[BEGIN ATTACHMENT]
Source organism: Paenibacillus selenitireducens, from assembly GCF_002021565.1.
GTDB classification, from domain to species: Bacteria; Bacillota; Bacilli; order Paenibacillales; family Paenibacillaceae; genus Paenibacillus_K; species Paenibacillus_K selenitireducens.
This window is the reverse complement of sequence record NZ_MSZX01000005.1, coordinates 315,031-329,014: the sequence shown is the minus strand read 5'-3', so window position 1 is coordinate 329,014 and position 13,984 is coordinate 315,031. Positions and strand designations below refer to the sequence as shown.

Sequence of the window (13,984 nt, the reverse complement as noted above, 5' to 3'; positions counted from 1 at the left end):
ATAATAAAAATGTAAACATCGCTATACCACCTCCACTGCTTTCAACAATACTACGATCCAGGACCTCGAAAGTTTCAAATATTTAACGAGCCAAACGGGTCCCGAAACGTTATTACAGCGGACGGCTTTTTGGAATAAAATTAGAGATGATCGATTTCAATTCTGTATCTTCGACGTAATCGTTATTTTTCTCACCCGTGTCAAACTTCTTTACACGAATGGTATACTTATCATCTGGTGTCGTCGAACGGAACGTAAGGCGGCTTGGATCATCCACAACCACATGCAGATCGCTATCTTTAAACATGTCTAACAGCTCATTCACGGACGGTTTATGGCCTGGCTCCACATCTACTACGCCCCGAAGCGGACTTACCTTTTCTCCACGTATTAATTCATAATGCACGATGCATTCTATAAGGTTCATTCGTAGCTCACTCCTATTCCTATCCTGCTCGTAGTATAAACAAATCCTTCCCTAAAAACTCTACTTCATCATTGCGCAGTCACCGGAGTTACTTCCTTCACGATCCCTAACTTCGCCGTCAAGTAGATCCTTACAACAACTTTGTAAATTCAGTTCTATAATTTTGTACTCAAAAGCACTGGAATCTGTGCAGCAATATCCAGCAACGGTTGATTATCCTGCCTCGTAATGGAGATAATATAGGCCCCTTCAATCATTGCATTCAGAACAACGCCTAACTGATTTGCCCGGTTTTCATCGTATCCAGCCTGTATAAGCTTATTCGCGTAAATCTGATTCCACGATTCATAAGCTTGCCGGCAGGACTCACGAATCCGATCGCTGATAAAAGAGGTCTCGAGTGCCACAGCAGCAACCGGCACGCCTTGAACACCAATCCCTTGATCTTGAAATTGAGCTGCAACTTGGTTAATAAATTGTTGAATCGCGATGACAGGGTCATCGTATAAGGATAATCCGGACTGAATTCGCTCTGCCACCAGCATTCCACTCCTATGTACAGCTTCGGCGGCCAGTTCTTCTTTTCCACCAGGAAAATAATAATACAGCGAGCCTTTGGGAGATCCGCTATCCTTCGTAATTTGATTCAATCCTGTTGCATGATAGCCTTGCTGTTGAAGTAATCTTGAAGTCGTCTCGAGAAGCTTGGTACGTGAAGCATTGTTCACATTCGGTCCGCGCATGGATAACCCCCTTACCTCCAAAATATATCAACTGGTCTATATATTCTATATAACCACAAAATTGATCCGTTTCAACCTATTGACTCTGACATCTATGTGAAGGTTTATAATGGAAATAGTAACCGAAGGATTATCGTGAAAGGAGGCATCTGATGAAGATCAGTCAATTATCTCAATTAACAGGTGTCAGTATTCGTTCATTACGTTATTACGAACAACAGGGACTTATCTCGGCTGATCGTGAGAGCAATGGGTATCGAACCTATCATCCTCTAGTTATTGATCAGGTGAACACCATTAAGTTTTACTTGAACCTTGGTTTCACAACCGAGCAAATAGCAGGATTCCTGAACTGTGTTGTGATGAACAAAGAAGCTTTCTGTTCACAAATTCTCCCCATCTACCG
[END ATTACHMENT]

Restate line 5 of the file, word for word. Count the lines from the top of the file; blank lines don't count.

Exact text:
ATAATAAAAATGTAAACATCGCTATACCACCTCCACTGCTTTCAACAATACTACGATCCAGGACCTCGAAAGTTTCAAATATTTAACGAGCCAAACGGGTCCCGAAACGTTATTACAGCGGACGGCTTTTTGGAATAAAATTAGAGATGATCGATTTCAATTCTGTATCTTCGACGTAATCGTTATTTTTCTCACCCGTGTCAAACTTCTTTACACGAATGGTATACTTATCATCTGGTGTCGTCGAACGGAACGTAAGGCGGCTTGGATCATCCACAACCACATGCAGATCGCTATCTTTAAACATGTCTAACAGCTCATTCACGGACGGTTTATGGCCTGGCTCCACATCTACTACGCCCCGAAGCGGACTTACCTTTTCTCCACGTATTAATTCATAATGCACGATGCATTCTATAAGGTTCATTCGTAGCTCACTCCTATTCCTATCCTGCTCGTAGTATAAACAAATCCTTCCCTAAAAACTCTACTTCATCATTGCGCAGTCACCGGAGTTACTTCCTTCACGATCCCTAACTTCGCCGTCAAGTAGATCCTTACAACAACTTTGTAAATTCAGTTCTATAATTTTGTACTCAAAAGCACTGGAATCTGTGCAGCAATATCCAGCAACGGTTGATTATCCTGCCTCGTAATGGAGATAATATAGGCCCCTTCAATCATTGCATTCAGAACAACGCCTAACTGATTTGCCCGGTTTTCATCGTATCCAGCCTGTATAAGCTTATTCGCGTAAATCTGATTCCACGATTCATAAGCTTGCCGGCAGGACTCACGAATCCGATCGCTGATAAAAGAGGTCTCGAGTGCCACAGCAGCAACCGGCACGCCTTGAACACCAATCCCTTGATCTTGAAATTGAGCTGCAACTTGGTTAATAAATTGTTGAATCGCGATGACAGGGTCATCGTATAAGGATAATCCGGACTGAATTCGCTCTGCCACCAGCATTCCACTCCTATGTACAGCTTCGGCGGCCAGTTCTTCTTTTCCACCAGGAAAATAATAATACAGCGAGCCTTTGGGAGATCCGCTATCCTTCGTAATTTGATTCAATCCTGTTGCATGATAGCCTTGCTGTTGAAGTAATCTTGAAGTCGTCTCGAGAAGCTTGGTACGTGAAGCATTGTTCACATTCGGTCCGCGCATGGATAACCCCCTTACCTCCAAAATATATCAACTGGTCTATATATTCTATATAACCACAAAATTGATCCGTTTCAACCTATTGACTCTGACATCTATGTGAAGGTTTATAATGGAAATAGTAACCGAAGGATTATCGTGAAAGGAGGCATCTGATGAAGATCAGTCAATTATCTCAATTAACAGGTGTCAGTATTCGTTCATTACGTTATTACGAACAACAGGGACTTATCTCGGCTGATCGTGAGAGCAATGGGTATCGAACCTATCATCCTCTAGTTATTGATCAGGTGAACACCATTAAGTTTTACTTGAACCTTGGTTTCACAACCGAGCAAATAGCAGGATTCCTGAACTGTGTTGTGATGAACAAAGAAGCTTTCTGTTCACAAATTCTCCCCATCTACCG